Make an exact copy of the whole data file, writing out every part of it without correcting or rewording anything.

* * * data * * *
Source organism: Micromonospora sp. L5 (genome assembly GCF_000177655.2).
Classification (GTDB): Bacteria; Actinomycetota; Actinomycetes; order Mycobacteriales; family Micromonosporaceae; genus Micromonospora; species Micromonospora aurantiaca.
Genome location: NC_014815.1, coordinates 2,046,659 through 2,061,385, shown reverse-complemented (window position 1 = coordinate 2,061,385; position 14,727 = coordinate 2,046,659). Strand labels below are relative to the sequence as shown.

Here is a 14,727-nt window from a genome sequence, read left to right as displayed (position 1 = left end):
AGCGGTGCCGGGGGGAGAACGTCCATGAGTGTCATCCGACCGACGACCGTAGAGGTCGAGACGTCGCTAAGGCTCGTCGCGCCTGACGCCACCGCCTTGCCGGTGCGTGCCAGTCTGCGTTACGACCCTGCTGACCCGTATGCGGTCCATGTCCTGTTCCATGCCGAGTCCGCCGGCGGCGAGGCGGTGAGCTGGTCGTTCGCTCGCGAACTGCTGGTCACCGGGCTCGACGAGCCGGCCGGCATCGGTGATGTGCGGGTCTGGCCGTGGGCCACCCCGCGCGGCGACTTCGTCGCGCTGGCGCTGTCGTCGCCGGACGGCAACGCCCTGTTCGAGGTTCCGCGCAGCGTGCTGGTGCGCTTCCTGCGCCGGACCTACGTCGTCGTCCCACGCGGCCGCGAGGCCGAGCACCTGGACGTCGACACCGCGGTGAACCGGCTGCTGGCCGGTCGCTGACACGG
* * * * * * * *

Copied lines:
Source organism: Micromonospora sp. L5 (genome assembly GCF_000177655.2).
Classification (GTDB): Bacteria; Actinomycetota; Actinomycetes; order Mycobacteriales; family Micromonosporaceae; genus Micromonospora; species Micromonospora aurantiaca.
Genome location: NC_014815.1, coordinates 2,046,659 through 2,061,385, shown reverse-complemented (window position 1 = coordinate 2,061,385; position 14,727 = coordinate 2,046,659). Strand labels below are relative to the sequence as shown.

Here is a 14,727-nt window from a genome sequence, read left to right as displayed (position 1 = left end):
AGCGGTGCCGGGGGGAGAACGTCCATGAGTGTCATCCGACCGACGACCGTAGAGGTCGAGACGTCGCTAAGGCTCGTCGCGCCTGACGCCACCGCCTTGCCGGTGCGTGCCAGTCTGCGTTACGACCCTGCTGACCCGTATGCGGTCCATGTCCTGTTCCATGCCGAGTCCGCCGGCGGCGAGGCGGTGAGCTGGTCGTTCGCTCGCGAACTGCTGGTCACCGGGCTCGACGAGCCGGCCGGCATCGGTGATGTGCGGGTCTGGCCGTGGGCCACCCCGCGCGGCGACTTCGTCGCGCTGGCGCTGTCGTCGCCGGACGGCAACGCCCTGTTCGAGGTTCCGCGCAGCGTGCTGGTGCGCTTCCTGCGCCGGACCTACGTCGTCGTCCCACGCGGCCGCGAGGCCGAGCACCTGGACGTCGACACCGCGGTGAACCGGCTGCTGGCCGGTCGCTGACACGG